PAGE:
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Wild West Outlaws and Lawmen

Wild Bill Hickok

James Butler Hickok was born in Troy Grove, Illinois in 1837.  He grew up to be the famous Wild West shootist, Wild Bill Hickok.

He left home in 1855 for the Kansas frontier working irregularly as a farmhand, hired gun and stagecoach driver. During the Civil War, he was a civilian scout and wagon master.

After the war, he continued as scout for General Philip Sheridan and Winfield Scott Hancock as well as a guide for hunting parties. He scouted for Custer when Custer was a mere Lieutenant at Fort Riley, Kansas.  In 1868, Hickok became sheriff of Ellis County, Kansas; in 1871 he was city marshal of Abilene, Kansas.

Up until this time, between scouting and being a lawman, Hickok had come to kill quite a few people. After he accidentally shot his own deputy while in a gunfight, it is said that Hickok never fired a shot on another human being.

After that incident he roamed the West and his reputation as a gunman grew despite his inactivity. In 1870 he supposedly married "Calamity Jane" (Martha Jane Canary) but there are no records of this. In 1876, while playing poker at the No. 10 Saloon in Deadwood Dakota Territory, he had been just dealt a queen and two pairs, aces and eights, when a drifter named Jack McCall walked up behind him and fired a shot from his .45 Colt into the back of Hickok's head.  The bullet exited Hickok's cheek and wounded another player as well. McCall had lost $110 in poker to Hickok the previous day.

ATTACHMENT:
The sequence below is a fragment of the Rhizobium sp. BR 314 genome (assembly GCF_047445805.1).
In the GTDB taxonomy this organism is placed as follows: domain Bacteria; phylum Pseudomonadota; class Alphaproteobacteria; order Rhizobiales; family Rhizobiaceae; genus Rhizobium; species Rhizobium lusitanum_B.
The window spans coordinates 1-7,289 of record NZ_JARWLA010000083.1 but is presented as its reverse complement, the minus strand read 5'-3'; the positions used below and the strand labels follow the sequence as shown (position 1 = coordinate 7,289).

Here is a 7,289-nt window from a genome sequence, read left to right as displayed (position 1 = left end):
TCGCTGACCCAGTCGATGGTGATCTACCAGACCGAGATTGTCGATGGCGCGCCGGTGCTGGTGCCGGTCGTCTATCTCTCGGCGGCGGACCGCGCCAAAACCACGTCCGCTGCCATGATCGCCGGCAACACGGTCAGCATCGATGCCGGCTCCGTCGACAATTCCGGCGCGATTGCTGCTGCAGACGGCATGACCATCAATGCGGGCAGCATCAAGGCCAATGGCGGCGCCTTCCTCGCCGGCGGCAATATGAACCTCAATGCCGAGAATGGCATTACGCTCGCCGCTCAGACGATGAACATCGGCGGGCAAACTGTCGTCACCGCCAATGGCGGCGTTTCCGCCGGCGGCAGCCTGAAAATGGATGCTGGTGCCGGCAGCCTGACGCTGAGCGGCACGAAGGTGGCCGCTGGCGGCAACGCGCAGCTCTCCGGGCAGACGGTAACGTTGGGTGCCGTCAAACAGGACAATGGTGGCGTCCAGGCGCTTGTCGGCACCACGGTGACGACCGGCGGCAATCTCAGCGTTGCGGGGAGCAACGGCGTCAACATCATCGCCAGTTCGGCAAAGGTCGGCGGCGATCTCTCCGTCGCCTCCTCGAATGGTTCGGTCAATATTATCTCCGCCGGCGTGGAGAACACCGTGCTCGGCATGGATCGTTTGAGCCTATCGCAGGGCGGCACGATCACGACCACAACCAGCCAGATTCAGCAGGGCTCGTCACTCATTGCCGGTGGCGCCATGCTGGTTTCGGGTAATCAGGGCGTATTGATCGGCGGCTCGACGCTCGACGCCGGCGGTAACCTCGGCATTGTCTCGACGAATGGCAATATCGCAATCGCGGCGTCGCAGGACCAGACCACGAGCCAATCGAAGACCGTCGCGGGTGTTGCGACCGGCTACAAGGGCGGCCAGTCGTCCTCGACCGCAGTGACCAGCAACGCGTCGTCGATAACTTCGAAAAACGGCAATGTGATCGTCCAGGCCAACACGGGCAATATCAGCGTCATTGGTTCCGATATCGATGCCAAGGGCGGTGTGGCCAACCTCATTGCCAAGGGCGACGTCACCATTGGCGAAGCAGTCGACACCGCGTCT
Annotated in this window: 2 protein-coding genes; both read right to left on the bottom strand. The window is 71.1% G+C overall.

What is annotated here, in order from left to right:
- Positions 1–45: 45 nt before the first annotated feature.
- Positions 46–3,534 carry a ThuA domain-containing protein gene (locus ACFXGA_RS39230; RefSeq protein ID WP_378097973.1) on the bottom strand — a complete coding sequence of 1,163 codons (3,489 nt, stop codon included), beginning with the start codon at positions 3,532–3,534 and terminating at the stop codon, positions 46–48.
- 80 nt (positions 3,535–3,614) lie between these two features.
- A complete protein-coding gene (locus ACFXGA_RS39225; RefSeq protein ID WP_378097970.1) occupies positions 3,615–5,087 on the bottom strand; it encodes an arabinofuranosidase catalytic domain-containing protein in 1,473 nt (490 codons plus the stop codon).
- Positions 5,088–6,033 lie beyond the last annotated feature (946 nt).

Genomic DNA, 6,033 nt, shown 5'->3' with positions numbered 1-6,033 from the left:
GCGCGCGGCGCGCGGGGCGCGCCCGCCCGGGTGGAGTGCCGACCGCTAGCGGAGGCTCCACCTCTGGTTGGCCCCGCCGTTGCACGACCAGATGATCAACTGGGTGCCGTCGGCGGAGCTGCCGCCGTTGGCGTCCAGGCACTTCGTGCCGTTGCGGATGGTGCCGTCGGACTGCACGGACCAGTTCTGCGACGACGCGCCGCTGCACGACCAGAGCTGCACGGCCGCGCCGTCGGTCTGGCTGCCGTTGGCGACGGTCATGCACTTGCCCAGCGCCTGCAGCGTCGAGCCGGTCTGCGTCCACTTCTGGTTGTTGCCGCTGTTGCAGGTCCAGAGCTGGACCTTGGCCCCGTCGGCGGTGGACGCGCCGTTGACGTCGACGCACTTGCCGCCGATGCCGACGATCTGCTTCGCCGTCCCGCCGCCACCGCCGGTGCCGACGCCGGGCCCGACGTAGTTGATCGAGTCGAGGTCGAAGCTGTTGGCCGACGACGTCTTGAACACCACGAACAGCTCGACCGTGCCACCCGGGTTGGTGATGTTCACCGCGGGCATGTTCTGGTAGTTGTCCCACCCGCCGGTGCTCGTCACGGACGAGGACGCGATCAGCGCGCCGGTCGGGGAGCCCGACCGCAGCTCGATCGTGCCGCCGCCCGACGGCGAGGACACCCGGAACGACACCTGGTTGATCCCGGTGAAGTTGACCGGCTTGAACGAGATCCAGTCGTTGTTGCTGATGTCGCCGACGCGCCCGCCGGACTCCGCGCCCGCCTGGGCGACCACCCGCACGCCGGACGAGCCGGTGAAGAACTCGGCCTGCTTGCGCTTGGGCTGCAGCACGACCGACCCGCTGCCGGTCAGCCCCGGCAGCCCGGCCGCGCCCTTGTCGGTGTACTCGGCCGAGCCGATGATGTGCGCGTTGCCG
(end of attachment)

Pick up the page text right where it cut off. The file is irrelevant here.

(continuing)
James Butler Hickok was buried at Ingleside, near Deadwood but his body was transferred to Deadwood's Mt. Moriah Cemetery in 1879. In 1903, according to her last wish, "Calamity Jane" was buried next to him.

As for Jack McCall:  McCall claimed he had shot  Hickok in revenge for killing his brother back in Abilene,  Kansas and said he'd do it all over again if given the chance. The jury returned a verdict of “not guilty”.

McCall stayed in Deadwood for a few days then headed to Wyoming, bragging that he had killed the famous Wild Bill Hickok.  Less than a month later, the trial held in Deadwood was declared invalid because the town was located in Indian Territory.

The U.S. Deputy Marshal in Laramie, Wyoming heard McCall's bragging and arrested him on August 29th. Charged anew with the murder, McCall was taken to Yankton, South Dakota to stand trial on  December 4, 1876.  Wild Bill's brother, Lorenzo Butler Hickok, had traveled from Illinois to attend.  On December 6th, McCall was found guilty.

On March 1, 1877, Jack McCall was marched up the hanging platform;  the black hood was drawn over his head and when the noose was placed around his neck, McCall allegedly said, "Draw it tighter, Marshal."  At 10:10 a.m. McCall was hanged, the first to be legally executed in Dakota Territory.  Regarding McCall's claim that he shot Hickok out of revenge for the killing of his brother, it was later discovered that  McCall never had a brother.

McCall was buried in the Yankton Catholic cemetery. The cemetery was moved in 1881 to make room for the Territorial Insane Hospital, so when McCall's body was exhumed, it was discovered that he had been buried with the noose still around his neck.  His remains were reburied in an unmarked grave in the Yankton Cemetery, but the exact location was lost over time.

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